FDA Approves Pfizer’s and Opko’s Ngenla Once-Weekly Treatment for Pediatric Growth Hormone Deficiency
June 28, 2023
Rare Daily Staff
The U.S. Food and Drug Administration has approved Pfizer’s and Opko Health’s Ngenla, a once-weekly, human growth hormone analog indicated for treatment of pediatric patients aged three years and older who have growth failure due to inadequate secretion of endogenous growth hormone.
Ngenla is expected to become available for U.S. prescribing in August 2023. Ngenla is approved for the treatment of pediatric GHD in more than 40 markets including Canada, Australia, Japan, and EU Member States.
Growth hormone deficiency (GHD) is a rare disease characterized by the inadequate secretion of the growth hormone somatropin from the pituitary gland, affecting one in approximately 4,000 to 10,000 children. Without treatment, children will have persistent growth attenuation, a very short height in adulthood, and puberty may be delayed. Children living with GHD may also experience challenges in relation to their physical health and mental well-being.
Ngenla is a human growth hormone that works by replacing the lack of growth hormone in the body. Ngenla is taken by injection just below the skin, administered via a device that allows for titration based on patient need. Compared to the growth hormone somatropin, its action in the body lasts longer, enabling weekly injections instead of daily.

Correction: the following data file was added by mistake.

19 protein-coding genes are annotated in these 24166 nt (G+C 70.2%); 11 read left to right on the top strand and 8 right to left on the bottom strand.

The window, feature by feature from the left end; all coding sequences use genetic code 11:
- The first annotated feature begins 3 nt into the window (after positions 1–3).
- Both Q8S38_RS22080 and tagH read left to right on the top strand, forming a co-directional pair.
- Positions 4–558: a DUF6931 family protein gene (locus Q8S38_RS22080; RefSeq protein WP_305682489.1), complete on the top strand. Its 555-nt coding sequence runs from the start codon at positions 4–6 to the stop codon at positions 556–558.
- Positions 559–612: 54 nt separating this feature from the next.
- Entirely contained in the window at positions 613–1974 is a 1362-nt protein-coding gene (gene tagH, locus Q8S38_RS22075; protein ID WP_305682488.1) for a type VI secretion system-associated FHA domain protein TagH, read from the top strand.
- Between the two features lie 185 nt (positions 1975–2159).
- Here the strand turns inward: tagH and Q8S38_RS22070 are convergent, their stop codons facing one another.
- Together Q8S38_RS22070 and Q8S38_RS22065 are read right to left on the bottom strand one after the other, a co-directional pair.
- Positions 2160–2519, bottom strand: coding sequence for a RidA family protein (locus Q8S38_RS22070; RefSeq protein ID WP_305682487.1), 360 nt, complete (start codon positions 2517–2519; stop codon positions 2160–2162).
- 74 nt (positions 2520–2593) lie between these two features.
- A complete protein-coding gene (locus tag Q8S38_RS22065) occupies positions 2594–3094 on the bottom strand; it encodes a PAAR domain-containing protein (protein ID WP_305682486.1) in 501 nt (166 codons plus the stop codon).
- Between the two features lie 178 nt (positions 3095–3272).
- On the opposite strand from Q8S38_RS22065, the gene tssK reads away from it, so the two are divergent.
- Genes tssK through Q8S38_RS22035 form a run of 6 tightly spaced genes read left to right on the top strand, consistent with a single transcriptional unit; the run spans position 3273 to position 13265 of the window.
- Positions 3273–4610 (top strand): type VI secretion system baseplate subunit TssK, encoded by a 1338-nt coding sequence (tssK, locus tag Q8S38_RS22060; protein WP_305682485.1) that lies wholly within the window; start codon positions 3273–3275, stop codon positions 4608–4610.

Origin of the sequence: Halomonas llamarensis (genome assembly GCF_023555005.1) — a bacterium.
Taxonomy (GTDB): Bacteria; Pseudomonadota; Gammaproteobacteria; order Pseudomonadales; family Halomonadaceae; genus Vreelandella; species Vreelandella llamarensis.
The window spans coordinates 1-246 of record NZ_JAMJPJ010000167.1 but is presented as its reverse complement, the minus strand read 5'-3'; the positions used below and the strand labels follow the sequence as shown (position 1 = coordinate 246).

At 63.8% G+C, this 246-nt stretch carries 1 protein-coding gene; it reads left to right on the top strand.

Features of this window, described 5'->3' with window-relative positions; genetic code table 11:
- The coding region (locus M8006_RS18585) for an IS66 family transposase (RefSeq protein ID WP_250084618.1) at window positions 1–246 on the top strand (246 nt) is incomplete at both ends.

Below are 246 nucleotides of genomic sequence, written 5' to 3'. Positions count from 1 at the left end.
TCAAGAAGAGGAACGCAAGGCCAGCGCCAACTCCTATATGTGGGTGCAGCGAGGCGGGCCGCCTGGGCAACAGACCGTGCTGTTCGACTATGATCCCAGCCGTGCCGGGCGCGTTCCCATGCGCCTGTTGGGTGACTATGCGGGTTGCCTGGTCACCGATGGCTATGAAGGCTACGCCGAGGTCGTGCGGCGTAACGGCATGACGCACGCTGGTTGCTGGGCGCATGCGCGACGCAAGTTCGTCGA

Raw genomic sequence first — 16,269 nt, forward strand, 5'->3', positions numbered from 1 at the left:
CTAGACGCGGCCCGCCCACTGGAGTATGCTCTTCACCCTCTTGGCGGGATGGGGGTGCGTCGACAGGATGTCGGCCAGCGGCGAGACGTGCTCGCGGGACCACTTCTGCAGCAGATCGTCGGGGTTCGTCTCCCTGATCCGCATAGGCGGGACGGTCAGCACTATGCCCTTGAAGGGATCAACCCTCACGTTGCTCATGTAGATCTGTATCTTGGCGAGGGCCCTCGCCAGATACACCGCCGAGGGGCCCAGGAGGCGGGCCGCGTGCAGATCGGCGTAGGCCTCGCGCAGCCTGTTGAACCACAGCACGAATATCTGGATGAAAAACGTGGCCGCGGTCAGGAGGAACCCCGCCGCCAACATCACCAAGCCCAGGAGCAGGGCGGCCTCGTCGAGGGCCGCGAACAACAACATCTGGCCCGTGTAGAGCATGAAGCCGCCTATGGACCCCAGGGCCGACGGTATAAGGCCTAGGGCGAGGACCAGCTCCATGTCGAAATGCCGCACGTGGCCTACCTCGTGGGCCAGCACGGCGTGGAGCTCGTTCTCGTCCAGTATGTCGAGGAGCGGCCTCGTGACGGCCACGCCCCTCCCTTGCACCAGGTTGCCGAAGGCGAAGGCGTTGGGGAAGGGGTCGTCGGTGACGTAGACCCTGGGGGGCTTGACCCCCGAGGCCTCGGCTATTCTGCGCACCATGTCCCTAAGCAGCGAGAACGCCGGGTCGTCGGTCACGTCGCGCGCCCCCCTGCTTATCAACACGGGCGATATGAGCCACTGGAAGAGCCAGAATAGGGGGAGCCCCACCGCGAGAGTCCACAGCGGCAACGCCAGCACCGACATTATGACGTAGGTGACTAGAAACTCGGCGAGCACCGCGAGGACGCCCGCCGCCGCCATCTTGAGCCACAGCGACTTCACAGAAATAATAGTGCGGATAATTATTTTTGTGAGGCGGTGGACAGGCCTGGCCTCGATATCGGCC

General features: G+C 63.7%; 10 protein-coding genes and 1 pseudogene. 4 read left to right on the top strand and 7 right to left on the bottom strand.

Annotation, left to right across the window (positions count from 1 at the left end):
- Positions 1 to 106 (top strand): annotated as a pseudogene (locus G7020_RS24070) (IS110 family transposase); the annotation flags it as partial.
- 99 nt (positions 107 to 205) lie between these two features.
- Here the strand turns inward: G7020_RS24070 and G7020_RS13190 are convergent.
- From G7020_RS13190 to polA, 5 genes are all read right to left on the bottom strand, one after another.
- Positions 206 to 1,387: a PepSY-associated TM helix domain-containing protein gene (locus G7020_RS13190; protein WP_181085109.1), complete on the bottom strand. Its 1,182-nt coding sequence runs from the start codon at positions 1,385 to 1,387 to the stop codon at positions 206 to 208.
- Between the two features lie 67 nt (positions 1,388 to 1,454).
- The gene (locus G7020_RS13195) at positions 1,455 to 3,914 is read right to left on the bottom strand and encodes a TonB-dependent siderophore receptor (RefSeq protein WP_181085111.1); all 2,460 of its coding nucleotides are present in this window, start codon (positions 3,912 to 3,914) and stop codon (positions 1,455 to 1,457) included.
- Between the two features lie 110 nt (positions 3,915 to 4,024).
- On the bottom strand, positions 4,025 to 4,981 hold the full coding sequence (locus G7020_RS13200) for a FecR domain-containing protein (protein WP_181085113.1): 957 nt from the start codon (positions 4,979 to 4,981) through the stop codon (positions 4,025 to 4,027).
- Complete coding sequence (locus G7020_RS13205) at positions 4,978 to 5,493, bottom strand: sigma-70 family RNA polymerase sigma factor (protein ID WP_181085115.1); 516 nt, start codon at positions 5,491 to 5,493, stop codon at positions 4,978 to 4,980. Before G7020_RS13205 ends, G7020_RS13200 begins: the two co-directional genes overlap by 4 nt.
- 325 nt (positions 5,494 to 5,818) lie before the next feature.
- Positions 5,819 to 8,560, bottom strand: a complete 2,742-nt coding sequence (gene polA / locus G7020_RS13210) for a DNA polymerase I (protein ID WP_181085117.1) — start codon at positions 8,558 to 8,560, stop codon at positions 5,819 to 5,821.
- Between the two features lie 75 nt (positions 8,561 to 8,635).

The FDA approval is supported by results from a multi-center, randomized, open-label, active-controlled Phase 3 study which evaluated the safety and efficacy of Ngenla when administered once-weekly compared to once-daily somatropin. The study met its primary endpoint of Ngenla non-inferiority compared to somatropin, as measured by annual height velocity at 12 months. Ngenla was generally well tolerated in the study and had a safety profile comparable to somatropin.
“The approval of Ngenla will be significant for children with growth hormone deficiency in the U.S. It holds potential to reduce the treatment burden that can come with daily growth hormone injections,” said Joel Steelman, pediatric endocrinologist, Cook Children’s Health Care System. “As a new, longer-acting option that has the ability to reduce treatment frequency from daily to weekly, Ngenla could become an important treatment option that can improve adherence for children being treated for growth hormone deficiency.”
In 2014, Pfizer and Opko entered into a worldwide agreement for the development and commercialization of Ngenla for the treatment of GHD. Under the agreement, OPKO is responsible for conducting the clinical program and Pfizer is responsible for registering and commercializing Ngenla for GHD.
Photo: Joel Steelman, pediatric endocrinologist, Cook Children’s Health Care System
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